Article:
Thomas W. Sarnoff
Thomas W. Sarnoff
Thomas W. Sarnoff, scion of a fabled American media family, whose six-decade career left an indelible mark on the NBC Network (now part of NBCUniversal), impacted iconic TV brands and created touring spectaculars while guiding the television industry's premier professional associations, passed away at the age of 96 on June 4, 2023.
The youngest son of radio and television pioneer and RCA/NBC media mogul David Sarnoff was born Feb. 23, 1927, in New York City. According to family lore, he was television's "first live star" as a test subject for the RCA/NBC World's Fair demonstration of television in the 1930s.
From 1965-1977 Sarnoff was staff executive vice president, West Coast, and president of NBC Entertainment Corporation, reporting to the president of NBC. During that tenure he negotiated contracts for NBC's famed Burbank facility and production deals with world-renowned NBC talents such as Bob Hope as well as the historic deals with Colonel Tom Parker for Elvis Presley's iconic television specials. He was also responsible for the production and worldwide touring of live, all-family arena shows including Peter Pan and Disney on Parade, the latter in partnership with (then) Walt Disney Productions. "The highlight of my career at NBC," said Sarnoff, "was building a close-knit and very efficient organization on the West Coast that served NBC very well for many years."
Following his career with NBC, Sarnoff created Sarnoff International Enterprises Inc., producing the Yabba Dabba Doo live-arena tour featuring Hanna-Barbera characters. His Sarnoff Entertainment Corporation revived the popular clay-animated character Gumby in association with creator Art Clokey and produced a 1987 half-hour series. He also served as executive producer of three Bonanza television movies and a retrospective.
Sarnoff rose through NBC's executive ranks when he joined the network in 1952 after paying his dues with a stint at ABC (1949-1951) as television took off post-World War II. He also worked at MGM learning film techniques that he would later apply to his work in television and his oversight of film productions for NBC Productions and California National Productions.
Renowned for his participation and active leadership in the television industry and in community affairs, Sarnoff most notably was a champion and leader of both the Television Academy and Television Academy Foundation for five decades. From 1973-1974 he served as chairman of the National Academy of Television Arts & Sciences (before the organization's 1977 split into the Los Angeles-based Television Academy, which oversees the primetime Emmy Awards, and the New York-based National Academy of Television Arts & Sciences, which oversees Daytime, News and Sports Emmys). He served on the Television Academy's executive committee for the board of governors and in the 1990s took on the chairmanship of the Television Academy Foundation, for which he was named chair emeritus in perpetuity. Sarnoff also chaired the Television Academy's council of former chairs for a number of years.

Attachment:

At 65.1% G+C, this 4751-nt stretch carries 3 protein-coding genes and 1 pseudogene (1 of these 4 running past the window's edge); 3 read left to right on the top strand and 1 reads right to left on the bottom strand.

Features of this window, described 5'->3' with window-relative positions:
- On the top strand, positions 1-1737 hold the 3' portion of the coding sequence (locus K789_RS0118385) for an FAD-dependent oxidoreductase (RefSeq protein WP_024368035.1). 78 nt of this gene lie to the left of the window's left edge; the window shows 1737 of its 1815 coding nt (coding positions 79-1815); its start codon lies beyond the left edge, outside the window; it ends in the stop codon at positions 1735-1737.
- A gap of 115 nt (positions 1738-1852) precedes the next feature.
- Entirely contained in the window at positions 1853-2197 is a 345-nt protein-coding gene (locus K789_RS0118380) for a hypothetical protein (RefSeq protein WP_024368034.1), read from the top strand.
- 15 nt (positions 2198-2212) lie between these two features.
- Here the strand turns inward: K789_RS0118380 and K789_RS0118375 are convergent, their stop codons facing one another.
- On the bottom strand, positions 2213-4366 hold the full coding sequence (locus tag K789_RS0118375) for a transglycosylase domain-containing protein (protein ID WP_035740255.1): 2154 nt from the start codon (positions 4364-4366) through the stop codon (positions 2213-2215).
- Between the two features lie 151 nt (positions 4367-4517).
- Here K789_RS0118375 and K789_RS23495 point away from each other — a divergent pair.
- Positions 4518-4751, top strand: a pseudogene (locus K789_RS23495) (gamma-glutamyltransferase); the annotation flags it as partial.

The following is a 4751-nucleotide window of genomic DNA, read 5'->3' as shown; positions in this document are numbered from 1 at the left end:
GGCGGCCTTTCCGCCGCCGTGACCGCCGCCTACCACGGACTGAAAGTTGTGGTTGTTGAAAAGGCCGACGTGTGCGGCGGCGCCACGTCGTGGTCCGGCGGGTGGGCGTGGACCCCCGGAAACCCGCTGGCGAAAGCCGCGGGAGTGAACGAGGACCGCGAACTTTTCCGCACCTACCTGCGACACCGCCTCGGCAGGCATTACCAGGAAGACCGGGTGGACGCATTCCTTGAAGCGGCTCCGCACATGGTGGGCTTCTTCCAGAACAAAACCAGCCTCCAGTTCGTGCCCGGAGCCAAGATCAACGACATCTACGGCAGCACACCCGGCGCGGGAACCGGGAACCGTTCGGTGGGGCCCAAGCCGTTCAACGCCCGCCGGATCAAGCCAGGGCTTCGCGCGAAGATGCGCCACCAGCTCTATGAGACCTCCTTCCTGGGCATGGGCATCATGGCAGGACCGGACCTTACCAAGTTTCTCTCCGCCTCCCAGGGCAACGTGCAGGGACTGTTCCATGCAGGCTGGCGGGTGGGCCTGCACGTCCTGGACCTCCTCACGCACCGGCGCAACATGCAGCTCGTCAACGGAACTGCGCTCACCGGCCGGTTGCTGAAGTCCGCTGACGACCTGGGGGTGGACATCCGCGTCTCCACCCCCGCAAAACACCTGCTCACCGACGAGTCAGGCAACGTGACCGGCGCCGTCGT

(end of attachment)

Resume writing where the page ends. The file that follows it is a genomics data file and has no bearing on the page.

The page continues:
Sarnoff is one of the founders of the Foundation's The Interviews: An Oral History of Television initiative, formerly known as the Archive of American Television when it was conceived and greenlit in 1995 during his tenure as Foundation chairman. He continued to be a huge advocate for the entertainment industry's largest oral history program and served on The Interviews committee until his passing. The archive was recognized by the National Endowment for the Humanities in 2022 as part of its "A More Perfect Union" initiative to honor the role of the humanities in U.S. history and invest in its preservation. The archive is currently being preserved at the USC Digital Repository. Sarnoff was interviewed by Morrie Gelman in 1999 for The Interviews: An Oral History of Television. Watch his interview here.
In 1997 Sarnoff received the Syd Cassyd Founder's Award from the Television Academy, an award honoring a very select few Television Academy members who have made a significant, positive impact on the Academy through their service over many years of involvement.
In addition, Sarnoff served on the boards of the American Film Institute, Hope Enterprises and Providence Saint Joseph Medical Center in Burbank. He was a member of the national board of trustees of the National Conference of Christians and Jews (now known as the National Conference for Community and Justice) as well as its regional board of directors and was honored by the NCCJ's broadcast motion picture recording division with its Humanitarian Award. He also took on the roles of president of the Entertainment Industry Foundation, president of the Research Foundation at Providence Saint Joseph Medical Center, advisory council member of the radio-TV department of the University of Judaism, and served on the California Commission for the Reform of Intermediate and Secondary Education.
Sarnoff attended Princeton University, prior to his World War II service as a combat engineer and as a signal corps instructor at the U. S. Military Academy at West Point. Post-war he transferred to Stanford University where he received his Bachelor of Science degree in electrical engineering in 1948 and attended the university's Graduate School of Business Administration. Later in life Sarnoff was awarded the honorary degree of Doctor of Humane Letters by Columbia College.
Sarnoff had a distinguished career; but his children, grandchildren and friends will remember him best for his sense of humor, his deep personal connections and loyalty to his friends, and for his boundless love of his family.
In 2021 Sarnoff was preceded in death by Janyce, his wife of 67 years. He is survived by sons Daniel and Timothy; daughter, Cynthia Sarnoff-Ross; and nine grandchildren and one great-grandchild.